artist / participant
Eugene Von Bruenchenhein (1910-1983) was a visionary artist who created a vast number of paintings, photographs and sculptural objects that overfilled his modest house in Milwaukee, a collection undiscovered until shortly after his death. He worked at a bakery during the day and privately made his obsessive art in virtual isolation, with the exception of his wife, Marie, and select relatives and friends.
Born in Marinette, Wisconsin, Von Bruenchenhein's mother died when he was seven. His father, a sign painter and shopkeeper, later married a woman who at one time was a teacher, and who published treatises on evolution, believed in reincarnation, and painted floral still lifes. Although he did not finish high school, Von Bruenchenhein became fascinated with botany and science, and wrote extensively on his own metaphysical theories of biological and cosmological origins, as well as the primal genesis of a genetically encoded collective knowledge. He also composed reams of poetry on nature, love, war and politics, and imaginary travels through time and space.
Von Bruenchenhein's prolific work crammed every corner, closet and cabinet of his house, where nearly everything was available to be exploited by his ambitious creative energies. He rendered paintings on cardboard and Masonite, in addition to furniture, ceilings, walls, doors and windows. He developed photographs in the sink. He erected sculptures from TV dinner chicken bones and model airplane glue. Ceramics were formed from hand-dug clay and fired in the parlor stove. Poems and philosophical writings littered the home, as though no thought would be lost for lack of a proper writing surface or instrument. Reel-to-reel tapes that recorded continuous conversations and background music serve to chronicle an everyman's everyday approach to art.
In 1939 Von Bruenchenhein met Eveline Kalke, "Marie," at a state fair in Wisconsin, and they were married in 1943. Marie was his muse, and they collaborated in staging hundreds of passionate and provocative, yet playful and loving, pinup-like photographs and slides of Marie. Costumed in drapery, bikinis, stockings and heavy heels, and adorned in swags of multiple pearl necklaces and homemade tin crowns, she posed seminude in front of chenille bedspreads and floral patterned backdrops. Von Bruenchenhein's resourcefulness played a central part in both the assembling and the effect: a luxurious setting fashioned from five-and-dime supplies. Their relationship found a sort of sideshow glamour in his carefully considered, and often erotic photographs. These intimate vignettes exemplify a subject/object dynamic, where Marie is immortalized while he occupied the part of voyeur. When seen together as a series, her response to his approach becomes a visual narrative. Acting as a model, and taking on the roles of goddess, queen, star, seductress and ingénue, she explores her own place in this work, often defining the look of an image through a glance or a smile.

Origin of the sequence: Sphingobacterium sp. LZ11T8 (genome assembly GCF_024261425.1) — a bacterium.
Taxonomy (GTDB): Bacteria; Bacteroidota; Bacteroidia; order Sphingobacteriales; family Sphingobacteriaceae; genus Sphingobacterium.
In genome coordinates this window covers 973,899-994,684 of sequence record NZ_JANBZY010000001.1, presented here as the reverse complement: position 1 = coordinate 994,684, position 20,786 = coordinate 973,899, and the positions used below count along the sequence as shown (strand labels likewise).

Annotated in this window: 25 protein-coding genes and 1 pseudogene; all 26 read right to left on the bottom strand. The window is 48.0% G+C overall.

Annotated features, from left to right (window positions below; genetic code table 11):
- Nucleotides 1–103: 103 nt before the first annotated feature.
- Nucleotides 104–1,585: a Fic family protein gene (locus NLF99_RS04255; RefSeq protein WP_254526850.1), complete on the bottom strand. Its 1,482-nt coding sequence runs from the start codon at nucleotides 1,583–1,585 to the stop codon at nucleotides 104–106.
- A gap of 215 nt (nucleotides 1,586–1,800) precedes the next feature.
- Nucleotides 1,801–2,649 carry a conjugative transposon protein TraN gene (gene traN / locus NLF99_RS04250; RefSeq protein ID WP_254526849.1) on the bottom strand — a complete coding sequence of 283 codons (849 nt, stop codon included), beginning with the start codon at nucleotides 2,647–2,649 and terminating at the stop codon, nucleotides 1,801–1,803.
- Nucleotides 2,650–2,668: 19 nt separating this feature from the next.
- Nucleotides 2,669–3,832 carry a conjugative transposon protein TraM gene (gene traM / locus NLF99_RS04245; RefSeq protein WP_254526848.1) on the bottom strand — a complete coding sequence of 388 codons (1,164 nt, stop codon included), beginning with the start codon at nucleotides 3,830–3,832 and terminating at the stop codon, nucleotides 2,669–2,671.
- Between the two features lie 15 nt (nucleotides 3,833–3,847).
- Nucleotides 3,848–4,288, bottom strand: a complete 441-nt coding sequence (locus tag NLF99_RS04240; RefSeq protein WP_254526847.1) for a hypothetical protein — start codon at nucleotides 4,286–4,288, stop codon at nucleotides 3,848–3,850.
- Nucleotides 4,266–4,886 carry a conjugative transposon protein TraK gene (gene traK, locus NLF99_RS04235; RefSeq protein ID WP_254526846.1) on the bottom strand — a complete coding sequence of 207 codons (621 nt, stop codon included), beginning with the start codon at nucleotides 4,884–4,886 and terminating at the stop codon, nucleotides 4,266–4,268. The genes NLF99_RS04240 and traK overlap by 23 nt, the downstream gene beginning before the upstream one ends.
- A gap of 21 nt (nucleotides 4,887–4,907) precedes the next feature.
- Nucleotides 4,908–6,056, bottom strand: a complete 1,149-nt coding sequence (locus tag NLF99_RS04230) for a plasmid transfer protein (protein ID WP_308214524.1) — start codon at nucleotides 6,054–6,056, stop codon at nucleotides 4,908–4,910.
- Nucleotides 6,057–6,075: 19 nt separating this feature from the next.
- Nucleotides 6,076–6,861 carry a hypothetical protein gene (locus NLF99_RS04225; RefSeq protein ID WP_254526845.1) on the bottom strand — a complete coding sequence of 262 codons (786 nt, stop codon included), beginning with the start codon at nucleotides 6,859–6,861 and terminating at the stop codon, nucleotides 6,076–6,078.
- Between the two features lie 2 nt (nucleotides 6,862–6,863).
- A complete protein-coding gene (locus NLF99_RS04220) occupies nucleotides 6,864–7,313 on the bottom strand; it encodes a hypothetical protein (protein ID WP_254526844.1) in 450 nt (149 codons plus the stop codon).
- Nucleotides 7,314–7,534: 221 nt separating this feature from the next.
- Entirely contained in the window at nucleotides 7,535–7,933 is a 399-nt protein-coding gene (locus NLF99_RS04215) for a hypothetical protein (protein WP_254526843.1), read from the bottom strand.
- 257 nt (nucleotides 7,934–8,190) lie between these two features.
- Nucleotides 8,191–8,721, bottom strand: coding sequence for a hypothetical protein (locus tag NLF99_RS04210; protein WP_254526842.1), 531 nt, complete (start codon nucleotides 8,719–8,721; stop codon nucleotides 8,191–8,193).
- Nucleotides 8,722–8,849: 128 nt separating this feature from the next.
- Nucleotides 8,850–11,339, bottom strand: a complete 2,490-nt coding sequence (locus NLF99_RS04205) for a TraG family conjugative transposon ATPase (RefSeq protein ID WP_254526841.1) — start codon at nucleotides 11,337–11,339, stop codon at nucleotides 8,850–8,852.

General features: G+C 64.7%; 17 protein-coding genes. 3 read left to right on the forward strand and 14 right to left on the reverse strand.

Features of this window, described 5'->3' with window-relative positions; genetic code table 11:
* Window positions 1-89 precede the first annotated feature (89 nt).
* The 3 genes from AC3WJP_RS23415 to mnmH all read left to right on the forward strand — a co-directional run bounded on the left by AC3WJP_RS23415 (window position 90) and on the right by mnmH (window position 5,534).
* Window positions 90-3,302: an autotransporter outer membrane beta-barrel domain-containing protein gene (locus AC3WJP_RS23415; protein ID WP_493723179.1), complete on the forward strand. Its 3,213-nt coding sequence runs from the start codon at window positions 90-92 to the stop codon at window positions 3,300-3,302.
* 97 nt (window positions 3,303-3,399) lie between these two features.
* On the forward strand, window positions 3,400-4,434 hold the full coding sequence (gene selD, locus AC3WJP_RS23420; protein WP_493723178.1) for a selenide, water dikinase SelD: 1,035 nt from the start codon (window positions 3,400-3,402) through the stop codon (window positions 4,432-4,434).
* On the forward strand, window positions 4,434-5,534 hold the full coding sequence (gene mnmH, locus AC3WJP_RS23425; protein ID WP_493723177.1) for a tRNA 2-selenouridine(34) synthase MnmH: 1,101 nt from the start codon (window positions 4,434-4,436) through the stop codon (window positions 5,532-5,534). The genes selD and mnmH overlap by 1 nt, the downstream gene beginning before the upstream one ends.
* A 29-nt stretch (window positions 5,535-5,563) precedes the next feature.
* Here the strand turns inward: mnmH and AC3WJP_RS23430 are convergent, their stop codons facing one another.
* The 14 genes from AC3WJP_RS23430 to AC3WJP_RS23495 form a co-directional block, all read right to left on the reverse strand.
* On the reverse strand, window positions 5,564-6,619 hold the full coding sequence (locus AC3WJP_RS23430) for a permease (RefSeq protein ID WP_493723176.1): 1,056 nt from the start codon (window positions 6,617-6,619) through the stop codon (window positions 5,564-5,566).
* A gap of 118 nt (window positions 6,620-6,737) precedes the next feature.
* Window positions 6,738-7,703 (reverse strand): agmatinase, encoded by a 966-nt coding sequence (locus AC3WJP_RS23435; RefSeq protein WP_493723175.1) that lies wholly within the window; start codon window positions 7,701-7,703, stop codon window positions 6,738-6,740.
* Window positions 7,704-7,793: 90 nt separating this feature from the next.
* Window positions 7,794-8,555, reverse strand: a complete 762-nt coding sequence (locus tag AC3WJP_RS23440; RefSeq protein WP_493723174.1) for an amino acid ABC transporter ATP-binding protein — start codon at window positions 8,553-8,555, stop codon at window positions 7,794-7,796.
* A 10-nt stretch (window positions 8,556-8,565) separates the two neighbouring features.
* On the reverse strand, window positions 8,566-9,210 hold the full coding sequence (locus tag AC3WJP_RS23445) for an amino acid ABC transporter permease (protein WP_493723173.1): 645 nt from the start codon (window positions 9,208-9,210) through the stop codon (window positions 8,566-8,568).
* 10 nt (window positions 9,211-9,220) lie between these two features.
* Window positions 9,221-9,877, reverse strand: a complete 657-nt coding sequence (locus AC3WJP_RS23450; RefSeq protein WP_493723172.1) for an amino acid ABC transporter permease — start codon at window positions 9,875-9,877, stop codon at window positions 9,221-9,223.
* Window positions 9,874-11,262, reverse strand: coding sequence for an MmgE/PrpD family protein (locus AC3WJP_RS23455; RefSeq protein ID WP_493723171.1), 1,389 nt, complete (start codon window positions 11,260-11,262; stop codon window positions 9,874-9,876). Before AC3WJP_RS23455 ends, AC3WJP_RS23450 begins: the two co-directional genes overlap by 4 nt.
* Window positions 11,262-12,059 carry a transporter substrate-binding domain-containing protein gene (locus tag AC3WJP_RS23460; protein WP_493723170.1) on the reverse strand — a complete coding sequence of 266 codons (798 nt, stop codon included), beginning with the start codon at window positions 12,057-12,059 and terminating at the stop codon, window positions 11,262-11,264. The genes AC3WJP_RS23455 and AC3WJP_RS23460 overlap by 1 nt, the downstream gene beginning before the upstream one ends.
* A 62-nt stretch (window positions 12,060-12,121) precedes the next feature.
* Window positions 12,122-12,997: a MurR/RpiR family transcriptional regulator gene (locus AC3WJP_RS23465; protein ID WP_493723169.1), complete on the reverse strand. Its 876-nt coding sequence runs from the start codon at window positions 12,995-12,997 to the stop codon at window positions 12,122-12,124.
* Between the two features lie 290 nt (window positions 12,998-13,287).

In 1954 Von Bruenchenhein began making intricate, brightly colored and spontaneously created surrealistic "finger paintings" of atomic mushrooms, radiating hearts, mythical sea creatures, serpent monsters, phantasmal landscapes, shooting comets and futuristic metropolises. He manipulated the paint with acute facility, using his fingers, sticks, straw, and brushes made from Marie's hair, to achieve amazing spatial effects. His paintings reflect the desire to see magnified that which can be both beautiful and horrific. These visions of mysterious life-forms, cosmic forces and dreamlike places were typically executed in one intuitive, possessed and intensely frenzied session. He, in fact, believed that his art was the result of "unknown forces at work…forces that have gone on since the beginning."
Von Bruenchenhein also made many organic vase-shaped ceramic sculptures and life-size crowns with flower, leaf and bud motifs. In the 1960s and 1970s he made sculptures of miniature chairs and thrones constructed out of dried chicken bones, as well as delicate architectural spires or towers of up to five feet high.
Seemingly living an ordinary life, Eugene Von Bruenchenhein was an extraordinary artist whose eccentric imagination and enigmatic expressions give us insight into both a world of his own and worlds unknown.
- Caelan Mys
The works of Eugene Von Bruenchenhein are represented in numerous museum collections, including: American Folk Art Museum, New York; High Museum of Art, Atlanta; Museum of Fine Arts, Houston; John M. Kohler Arts Center, Sheboygan, Wisconsin; Milwaukee Art Museum; New Orleans Museum of Art; Newark Museum of Art; Philadelphia Museum of Art; and Smithsonian American Art Museum, Washington, D.C.
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Eugene von Bruenchenhein